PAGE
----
Think it takes a lot of time and permanent space to create an urban farm? An unlikely coalition of businesses and volunteers in NYC prove that it's possible to grow-your-own anywhere.
This week, we are bringing you the latest urban agriculture related news mixed with lots of good-to-know information and unique projects that are happening across the United States. As efforts to reclaim our food system persist, innovators across the country have been working hard to bring farming back to the urban environment. From low-tech DIY solutions to traditional farming methods, there is a lot to learn and plenty to share. Feel free to share your thoughts and links to your favorite urban agriculture resources, and don't forget to tell us about the urban farming projects in your town!
Did you know that New York City has more than 600 stalled construction sites and 596 acres of vacant public land? Blame the economy and a ridiculously expensive real-estate market.
Usually, all those vacant lots just sit there collecting litter until money can be found to continue development, but in Manhattan a motivated group from a local non-profit decided that empty space could be used for sometime much tastier. Now, instead of dusty potholes and rusty tin cans, a stalled construction site at 430 East 29th Street boasts a spectacular temporary urban farm.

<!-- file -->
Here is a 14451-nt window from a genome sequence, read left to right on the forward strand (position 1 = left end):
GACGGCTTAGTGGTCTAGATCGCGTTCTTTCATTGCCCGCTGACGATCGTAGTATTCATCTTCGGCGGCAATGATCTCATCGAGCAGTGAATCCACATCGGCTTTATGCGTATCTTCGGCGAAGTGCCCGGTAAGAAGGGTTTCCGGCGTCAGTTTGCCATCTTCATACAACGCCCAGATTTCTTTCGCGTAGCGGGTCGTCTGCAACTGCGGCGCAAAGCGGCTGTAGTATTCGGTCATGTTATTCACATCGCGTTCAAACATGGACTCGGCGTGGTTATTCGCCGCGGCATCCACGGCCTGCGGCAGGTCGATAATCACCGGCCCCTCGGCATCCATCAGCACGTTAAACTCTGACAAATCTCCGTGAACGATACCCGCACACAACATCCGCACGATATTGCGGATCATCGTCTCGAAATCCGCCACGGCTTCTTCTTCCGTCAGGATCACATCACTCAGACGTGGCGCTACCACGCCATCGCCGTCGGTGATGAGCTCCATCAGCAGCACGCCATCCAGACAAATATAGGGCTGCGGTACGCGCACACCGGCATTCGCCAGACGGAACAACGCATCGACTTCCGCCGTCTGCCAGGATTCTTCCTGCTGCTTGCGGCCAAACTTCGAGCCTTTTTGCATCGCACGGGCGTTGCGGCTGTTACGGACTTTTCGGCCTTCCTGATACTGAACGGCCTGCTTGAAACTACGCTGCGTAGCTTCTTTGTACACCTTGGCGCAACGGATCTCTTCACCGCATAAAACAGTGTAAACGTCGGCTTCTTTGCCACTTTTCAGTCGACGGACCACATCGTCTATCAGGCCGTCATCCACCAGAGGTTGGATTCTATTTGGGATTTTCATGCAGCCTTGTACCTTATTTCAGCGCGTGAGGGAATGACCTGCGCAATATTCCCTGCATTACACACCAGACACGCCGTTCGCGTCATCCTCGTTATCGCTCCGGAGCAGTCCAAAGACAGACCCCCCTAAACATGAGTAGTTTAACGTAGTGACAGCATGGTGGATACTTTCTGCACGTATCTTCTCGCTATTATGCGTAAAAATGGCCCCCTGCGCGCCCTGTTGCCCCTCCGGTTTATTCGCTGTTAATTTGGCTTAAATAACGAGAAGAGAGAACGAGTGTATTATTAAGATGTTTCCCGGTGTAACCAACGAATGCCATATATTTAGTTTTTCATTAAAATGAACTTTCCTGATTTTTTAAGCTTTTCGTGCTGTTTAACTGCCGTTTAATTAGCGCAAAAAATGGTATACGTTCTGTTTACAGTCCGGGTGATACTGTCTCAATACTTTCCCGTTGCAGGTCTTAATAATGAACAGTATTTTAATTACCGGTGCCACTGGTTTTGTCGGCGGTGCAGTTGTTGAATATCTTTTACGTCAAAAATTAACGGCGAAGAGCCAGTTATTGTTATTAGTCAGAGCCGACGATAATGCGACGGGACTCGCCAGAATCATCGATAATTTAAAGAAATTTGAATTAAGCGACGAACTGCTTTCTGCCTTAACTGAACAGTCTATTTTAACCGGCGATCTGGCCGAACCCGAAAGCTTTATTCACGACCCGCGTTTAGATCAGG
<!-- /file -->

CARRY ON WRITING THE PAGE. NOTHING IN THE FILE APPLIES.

The joint effort of a real estate equity company, Riverpark restaurant chef and co-founder Sisha Ortuzar, and grassroots urban agriculture organization GrowNYC,the farm is located on a 15,000-parcel within eyesight of the Empire State Building. Dubbed a pop-up farm, Riverpark's 6,000+ plants aren't rooted in the ground: instead thousands of easily-transportable milk crates serve as planters for the 100 different crops grown in the shadow of the Empire State building.
Thanks to this collaboration, diners at Riverpark restaurant get the unique pleasure of eating local produce while being able to gaze upon the farm where it grew. When the construction planned for the site, the Alexandria Center for Life Science’s west tower, is ready to go up, the plants will be moved back to their original home, Wilklow Orchards in the Hudson Valley, or a different urban farm somewhere else in the City.
Riverpark Farm is a fantastic demonstration of the possibilities present in urban agriculture when people are willing pool their resources. Food can be grown anywhere there's a little space, and access to water and sun. In September 2011, the Farm will reveal a unique green space offering private outdoor dining at a Farm Table with views of the city, the East River, and the unique urban farmscape.